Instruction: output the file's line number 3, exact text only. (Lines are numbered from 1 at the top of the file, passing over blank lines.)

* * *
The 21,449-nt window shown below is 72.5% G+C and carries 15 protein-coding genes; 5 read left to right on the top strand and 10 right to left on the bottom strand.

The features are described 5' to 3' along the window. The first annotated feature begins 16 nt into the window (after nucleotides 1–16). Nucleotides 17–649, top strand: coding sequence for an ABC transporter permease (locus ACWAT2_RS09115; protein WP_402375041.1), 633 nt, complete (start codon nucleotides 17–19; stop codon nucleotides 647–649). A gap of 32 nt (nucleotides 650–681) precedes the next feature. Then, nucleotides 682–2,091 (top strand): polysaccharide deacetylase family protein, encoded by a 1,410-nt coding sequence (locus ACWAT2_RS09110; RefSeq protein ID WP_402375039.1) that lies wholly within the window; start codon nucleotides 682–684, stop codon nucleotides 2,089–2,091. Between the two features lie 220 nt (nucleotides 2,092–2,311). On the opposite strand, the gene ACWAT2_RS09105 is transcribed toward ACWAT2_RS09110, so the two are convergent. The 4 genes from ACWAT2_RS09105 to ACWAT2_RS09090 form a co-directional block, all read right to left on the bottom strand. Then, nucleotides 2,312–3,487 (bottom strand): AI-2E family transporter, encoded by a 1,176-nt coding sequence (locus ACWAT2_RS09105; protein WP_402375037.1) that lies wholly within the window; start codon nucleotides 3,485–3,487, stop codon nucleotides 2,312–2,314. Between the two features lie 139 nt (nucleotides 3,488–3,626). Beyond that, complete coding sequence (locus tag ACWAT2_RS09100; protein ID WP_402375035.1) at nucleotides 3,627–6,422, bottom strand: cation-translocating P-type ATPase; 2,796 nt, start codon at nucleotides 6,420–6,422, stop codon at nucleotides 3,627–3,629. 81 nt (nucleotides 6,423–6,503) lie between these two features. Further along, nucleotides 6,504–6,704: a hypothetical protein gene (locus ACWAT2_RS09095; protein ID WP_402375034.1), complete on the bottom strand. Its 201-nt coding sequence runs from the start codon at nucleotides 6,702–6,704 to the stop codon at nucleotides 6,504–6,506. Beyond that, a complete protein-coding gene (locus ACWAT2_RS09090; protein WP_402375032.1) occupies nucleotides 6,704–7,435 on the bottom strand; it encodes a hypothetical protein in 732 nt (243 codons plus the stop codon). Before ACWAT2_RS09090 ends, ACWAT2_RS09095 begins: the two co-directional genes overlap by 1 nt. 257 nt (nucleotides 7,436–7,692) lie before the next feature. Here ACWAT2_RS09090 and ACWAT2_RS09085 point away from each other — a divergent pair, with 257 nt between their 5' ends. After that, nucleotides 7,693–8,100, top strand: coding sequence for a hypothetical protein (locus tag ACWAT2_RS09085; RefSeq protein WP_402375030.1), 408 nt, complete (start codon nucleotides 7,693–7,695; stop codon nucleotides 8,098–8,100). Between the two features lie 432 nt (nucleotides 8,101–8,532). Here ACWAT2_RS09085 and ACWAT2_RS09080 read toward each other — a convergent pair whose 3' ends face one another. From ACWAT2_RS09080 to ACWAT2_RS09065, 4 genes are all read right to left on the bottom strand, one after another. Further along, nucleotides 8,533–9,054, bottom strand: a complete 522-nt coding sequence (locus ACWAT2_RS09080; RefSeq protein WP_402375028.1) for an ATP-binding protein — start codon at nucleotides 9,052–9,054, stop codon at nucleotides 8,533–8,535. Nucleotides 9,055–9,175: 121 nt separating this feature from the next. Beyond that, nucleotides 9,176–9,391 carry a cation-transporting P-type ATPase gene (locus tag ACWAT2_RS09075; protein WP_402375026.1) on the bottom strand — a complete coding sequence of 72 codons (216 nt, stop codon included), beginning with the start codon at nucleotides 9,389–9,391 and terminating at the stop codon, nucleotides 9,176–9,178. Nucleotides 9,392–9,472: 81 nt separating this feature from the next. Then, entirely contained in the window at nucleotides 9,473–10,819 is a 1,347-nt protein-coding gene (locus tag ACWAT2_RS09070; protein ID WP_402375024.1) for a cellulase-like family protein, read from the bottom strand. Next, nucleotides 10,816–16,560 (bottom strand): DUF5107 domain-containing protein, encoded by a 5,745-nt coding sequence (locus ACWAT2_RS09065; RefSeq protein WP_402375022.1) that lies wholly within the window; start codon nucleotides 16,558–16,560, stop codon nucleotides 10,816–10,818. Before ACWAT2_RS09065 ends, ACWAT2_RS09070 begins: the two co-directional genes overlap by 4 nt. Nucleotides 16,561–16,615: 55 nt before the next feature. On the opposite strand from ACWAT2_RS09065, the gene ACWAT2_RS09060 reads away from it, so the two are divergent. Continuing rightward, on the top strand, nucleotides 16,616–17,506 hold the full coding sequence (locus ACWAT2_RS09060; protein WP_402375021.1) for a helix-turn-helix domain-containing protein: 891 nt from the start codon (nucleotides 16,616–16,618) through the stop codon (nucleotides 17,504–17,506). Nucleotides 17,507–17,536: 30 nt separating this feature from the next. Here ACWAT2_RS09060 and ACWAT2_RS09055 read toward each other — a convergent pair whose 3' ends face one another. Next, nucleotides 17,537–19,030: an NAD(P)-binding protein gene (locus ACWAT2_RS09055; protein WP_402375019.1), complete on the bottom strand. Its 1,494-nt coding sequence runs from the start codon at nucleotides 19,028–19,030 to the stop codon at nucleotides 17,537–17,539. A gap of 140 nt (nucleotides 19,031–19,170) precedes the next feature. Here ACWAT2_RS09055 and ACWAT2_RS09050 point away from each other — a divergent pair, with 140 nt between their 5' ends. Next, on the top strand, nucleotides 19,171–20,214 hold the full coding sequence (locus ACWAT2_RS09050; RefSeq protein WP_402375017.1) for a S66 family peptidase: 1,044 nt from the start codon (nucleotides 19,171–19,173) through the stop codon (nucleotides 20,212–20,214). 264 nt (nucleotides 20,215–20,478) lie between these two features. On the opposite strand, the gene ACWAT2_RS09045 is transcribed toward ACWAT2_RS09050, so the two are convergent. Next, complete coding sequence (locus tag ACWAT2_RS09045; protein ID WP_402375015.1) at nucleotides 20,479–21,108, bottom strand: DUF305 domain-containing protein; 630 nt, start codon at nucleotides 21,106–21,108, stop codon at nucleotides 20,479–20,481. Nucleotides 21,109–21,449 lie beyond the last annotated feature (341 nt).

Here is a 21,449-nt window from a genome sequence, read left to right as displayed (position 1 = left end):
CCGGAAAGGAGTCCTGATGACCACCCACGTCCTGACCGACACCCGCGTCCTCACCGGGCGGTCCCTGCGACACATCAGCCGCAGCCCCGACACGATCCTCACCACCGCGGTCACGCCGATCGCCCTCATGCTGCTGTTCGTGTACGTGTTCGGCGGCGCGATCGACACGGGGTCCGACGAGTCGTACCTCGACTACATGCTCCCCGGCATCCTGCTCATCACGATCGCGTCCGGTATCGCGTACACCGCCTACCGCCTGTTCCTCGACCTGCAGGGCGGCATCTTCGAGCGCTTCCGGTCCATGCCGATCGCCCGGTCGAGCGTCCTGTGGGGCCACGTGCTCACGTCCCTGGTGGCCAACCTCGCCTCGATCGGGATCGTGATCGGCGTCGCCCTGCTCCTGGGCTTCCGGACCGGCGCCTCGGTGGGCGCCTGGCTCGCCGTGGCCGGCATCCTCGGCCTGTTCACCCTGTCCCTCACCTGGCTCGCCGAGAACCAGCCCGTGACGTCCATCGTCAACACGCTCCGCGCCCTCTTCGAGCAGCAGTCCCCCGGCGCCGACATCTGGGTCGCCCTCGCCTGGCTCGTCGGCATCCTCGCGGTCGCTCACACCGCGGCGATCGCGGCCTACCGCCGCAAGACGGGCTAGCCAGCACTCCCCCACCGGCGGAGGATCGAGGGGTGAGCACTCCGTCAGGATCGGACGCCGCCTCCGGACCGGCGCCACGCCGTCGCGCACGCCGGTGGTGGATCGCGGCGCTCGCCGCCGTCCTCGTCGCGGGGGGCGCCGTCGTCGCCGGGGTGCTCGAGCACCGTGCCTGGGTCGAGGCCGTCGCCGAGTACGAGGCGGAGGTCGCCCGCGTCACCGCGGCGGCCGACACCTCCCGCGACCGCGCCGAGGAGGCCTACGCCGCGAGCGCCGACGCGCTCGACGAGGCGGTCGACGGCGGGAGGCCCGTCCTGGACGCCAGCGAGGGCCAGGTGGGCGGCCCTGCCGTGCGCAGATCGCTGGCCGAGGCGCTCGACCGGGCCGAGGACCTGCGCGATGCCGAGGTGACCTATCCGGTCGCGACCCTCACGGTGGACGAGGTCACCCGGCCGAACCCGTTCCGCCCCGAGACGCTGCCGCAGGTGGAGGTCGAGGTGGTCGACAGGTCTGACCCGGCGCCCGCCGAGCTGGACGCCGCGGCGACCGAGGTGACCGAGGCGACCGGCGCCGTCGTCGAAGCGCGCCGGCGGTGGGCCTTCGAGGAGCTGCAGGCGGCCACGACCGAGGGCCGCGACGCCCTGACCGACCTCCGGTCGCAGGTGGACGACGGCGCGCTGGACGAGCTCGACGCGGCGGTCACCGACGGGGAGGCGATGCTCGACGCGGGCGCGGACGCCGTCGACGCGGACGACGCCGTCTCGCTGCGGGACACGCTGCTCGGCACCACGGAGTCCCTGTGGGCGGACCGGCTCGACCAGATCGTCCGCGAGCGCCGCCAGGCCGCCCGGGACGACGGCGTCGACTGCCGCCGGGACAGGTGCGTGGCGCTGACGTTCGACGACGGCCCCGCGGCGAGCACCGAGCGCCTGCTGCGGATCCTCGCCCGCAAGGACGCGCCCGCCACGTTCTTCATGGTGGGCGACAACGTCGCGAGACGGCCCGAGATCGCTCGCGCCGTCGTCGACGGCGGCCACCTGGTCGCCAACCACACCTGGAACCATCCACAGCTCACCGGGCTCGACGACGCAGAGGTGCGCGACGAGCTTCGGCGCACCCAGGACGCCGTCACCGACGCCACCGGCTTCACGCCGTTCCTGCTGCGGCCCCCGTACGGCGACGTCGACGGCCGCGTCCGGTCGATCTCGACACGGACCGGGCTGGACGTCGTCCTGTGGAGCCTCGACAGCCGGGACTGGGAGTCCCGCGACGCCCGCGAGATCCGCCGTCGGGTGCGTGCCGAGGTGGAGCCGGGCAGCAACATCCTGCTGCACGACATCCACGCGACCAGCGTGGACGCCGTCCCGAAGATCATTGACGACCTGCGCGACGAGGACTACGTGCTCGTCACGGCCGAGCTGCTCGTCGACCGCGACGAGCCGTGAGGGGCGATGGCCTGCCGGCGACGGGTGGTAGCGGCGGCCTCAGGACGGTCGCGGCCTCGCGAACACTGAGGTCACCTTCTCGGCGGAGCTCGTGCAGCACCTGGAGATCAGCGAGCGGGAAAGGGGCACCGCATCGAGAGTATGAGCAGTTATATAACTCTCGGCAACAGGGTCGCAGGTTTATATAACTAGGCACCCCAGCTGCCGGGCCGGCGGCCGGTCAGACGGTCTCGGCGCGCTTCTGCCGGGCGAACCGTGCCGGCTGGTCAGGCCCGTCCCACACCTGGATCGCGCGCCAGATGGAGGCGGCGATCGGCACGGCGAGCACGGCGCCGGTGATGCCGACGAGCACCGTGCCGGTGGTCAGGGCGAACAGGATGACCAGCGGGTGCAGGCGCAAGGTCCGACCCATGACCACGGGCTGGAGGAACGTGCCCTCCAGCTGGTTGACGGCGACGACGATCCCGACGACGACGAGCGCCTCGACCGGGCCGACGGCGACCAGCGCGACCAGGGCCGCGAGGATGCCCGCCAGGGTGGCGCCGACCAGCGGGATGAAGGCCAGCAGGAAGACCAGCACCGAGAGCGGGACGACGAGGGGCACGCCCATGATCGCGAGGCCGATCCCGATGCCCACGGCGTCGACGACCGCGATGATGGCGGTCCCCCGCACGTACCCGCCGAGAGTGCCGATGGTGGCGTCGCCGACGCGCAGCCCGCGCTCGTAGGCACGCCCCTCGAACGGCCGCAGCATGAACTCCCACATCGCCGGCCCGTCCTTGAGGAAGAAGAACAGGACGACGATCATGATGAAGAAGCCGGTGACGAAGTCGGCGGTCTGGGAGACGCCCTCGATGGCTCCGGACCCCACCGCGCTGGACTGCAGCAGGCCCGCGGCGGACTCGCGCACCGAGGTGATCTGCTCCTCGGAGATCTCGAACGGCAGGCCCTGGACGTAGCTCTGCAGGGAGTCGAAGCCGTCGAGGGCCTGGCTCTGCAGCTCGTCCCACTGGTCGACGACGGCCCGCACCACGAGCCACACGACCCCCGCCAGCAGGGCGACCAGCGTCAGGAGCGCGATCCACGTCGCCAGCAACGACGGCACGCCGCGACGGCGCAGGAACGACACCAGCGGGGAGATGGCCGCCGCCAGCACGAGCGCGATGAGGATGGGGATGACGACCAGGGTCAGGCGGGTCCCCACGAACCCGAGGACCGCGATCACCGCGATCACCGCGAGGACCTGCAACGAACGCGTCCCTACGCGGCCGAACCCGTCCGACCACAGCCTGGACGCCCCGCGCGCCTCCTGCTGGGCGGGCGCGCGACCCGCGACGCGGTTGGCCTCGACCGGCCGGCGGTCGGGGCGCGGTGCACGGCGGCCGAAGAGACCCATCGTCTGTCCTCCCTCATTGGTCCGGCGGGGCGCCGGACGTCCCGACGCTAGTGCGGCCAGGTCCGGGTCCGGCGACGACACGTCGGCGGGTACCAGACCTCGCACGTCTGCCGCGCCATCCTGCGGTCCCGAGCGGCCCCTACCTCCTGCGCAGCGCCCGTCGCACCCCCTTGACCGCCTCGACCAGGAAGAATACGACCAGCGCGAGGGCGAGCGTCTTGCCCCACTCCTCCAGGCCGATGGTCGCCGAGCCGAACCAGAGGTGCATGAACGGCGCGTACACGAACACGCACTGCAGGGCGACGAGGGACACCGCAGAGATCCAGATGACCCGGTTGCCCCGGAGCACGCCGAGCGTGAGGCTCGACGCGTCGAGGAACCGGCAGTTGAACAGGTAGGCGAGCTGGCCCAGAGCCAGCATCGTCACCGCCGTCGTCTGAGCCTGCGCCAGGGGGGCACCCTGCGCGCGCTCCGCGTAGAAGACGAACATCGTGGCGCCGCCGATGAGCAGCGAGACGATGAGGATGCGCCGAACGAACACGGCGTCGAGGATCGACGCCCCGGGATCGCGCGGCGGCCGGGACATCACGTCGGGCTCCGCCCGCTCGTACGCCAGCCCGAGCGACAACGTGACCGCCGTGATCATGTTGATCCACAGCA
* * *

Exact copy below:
Here is a 21,449-nt window from a genome sequence, read left to right as displayed (position 1 = left end):